Welcome to my blog! This is a site where you can keep up to date on my life as a full-time athlete in the sport of cross country skiing. You can expect regular updates throughout the year as I report on training, racing, life in general and maybe even some school. Sponsors, family, friends and fans: Enjoy!

Monday, March 31, 2008

Ski Nationals and…Wha’ Happened?

It’s an interesting time of the year we’re in right now with the race season ending with the Nationals in Callaghan Valley. The past week has been filled with many mixed emotions and feelings. Many things are now set in motion in terms of reassessing and adjusting future goals, as well as planning for the new year and also the rest of my life.

I just came off of one of my worst Nationals ever, and by far the most disappointing. The week leading up to the races I was having mixed sensations. The 5 weeks leading up to Nationals my preparation was optimal. I touched on every aspect needed to sharpen and hone myself into a tool of domination. But with the week before the breaking in of the Callaghan trails I knew I was tired.

The first day was the team sprint. The day before when I was sprinting with Phil I was feeling fast. Day of however, I felt like junk. The semi-final was a suffer fest, and me and Argue wouldn’t have moved on if it hadn’t been for a crash (with 100m to go) from a member of the Egan Alliance. The final felt much better for me, I was having fun and skiing pretty decently. Argue and I did not however duplicate our silver medal from last year, but considering the depth of the field and how fast we were skiing that day, I’m happy with just making the final.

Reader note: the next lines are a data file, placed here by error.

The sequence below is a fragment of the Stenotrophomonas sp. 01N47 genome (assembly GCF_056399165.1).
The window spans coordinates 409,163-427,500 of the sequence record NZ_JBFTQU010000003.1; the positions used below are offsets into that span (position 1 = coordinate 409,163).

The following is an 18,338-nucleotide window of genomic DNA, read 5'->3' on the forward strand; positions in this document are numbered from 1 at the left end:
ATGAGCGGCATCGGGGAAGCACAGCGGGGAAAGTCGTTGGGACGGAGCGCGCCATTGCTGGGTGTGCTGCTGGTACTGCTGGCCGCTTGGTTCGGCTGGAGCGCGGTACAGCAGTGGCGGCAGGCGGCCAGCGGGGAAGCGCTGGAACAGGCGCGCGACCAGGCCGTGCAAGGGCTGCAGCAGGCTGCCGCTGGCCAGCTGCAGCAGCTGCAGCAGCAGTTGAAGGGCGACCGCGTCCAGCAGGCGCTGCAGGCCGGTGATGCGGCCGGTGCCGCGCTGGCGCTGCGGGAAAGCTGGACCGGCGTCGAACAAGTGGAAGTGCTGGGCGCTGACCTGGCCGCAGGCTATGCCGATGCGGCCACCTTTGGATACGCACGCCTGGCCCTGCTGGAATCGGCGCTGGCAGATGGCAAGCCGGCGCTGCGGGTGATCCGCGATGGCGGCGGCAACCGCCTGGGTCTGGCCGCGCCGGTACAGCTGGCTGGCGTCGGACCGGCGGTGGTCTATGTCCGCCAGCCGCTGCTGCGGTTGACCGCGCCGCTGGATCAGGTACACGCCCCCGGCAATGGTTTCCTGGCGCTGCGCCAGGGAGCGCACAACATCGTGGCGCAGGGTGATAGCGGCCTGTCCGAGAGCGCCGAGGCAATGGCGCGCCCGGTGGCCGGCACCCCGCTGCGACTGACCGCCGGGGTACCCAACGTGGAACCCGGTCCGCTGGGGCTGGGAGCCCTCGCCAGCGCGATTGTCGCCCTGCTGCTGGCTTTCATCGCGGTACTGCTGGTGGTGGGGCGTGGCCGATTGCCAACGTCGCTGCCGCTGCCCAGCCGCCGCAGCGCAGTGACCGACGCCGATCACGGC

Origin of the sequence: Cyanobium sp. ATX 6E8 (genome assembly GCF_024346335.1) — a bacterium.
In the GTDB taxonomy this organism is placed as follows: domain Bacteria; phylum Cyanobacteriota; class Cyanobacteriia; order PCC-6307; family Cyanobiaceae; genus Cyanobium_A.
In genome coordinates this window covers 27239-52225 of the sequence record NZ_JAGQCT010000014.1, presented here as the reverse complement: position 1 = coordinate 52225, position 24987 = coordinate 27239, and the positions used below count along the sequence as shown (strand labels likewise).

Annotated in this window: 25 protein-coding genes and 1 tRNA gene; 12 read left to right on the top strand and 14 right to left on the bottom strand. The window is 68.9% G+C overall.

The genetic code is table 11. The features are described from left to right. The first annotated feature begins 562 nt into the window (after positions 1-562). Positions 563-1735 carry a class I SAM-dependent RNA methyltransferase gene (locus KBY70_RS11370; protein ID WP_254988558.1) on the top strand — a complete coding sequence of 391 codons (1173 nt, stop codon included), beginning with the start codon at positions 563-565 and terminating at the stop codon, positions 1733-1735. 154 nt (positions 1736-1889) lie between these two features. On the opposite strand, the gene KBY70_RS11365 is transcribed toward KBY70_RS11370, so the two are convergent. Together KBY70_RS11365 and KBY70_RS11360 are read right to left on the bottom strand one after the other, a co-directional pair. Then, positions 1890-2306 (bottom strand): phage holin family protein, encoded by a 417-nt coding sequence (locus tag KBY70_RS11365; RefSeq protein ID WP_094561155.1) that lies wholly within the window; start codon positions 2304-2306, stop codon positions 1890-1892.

The next day was the 10 km classic race. The Callaghan showed a glimpse of what will make it the toughest classic race course on the World Cup race circuit next year. Conditions are incredibly variable, but the temperature is fairly stable. The temperature is nearly always within a few degrees of zero, but the weather can change in the blink of an eye from dumping heavy, or sticky, or powdery snow to bright bluebird skies (rain too, but we were lucky we didn’t have to experience that). These conditions make classic waxing extraordinarily difficult. One of the simplest ways of dealing with this is to not wax your skis at all. So that day we ended up using “hairy” skis (scratched up grip pocket, or a ski that has soft p-tex in grip zone). Needless to say, my skis for that day were junk. My skis worked well for the first 200 m or so, and from this point on it was a matter of perseverance; herring boning every hill and double poling like mad where I could. I was feeling fairly good for this race, but in the end it was a hard fought battle that didn’t get me anywhere. I think ski selection had to do something with this; maybe my skis had too high of a residual camber??? With such a measly fleet of boards to choose from, I believe I made the right choice of skis of the two that I had, I just simply don't possess any skis that were made for the conditions. I hauled my butt in barely making the top-20.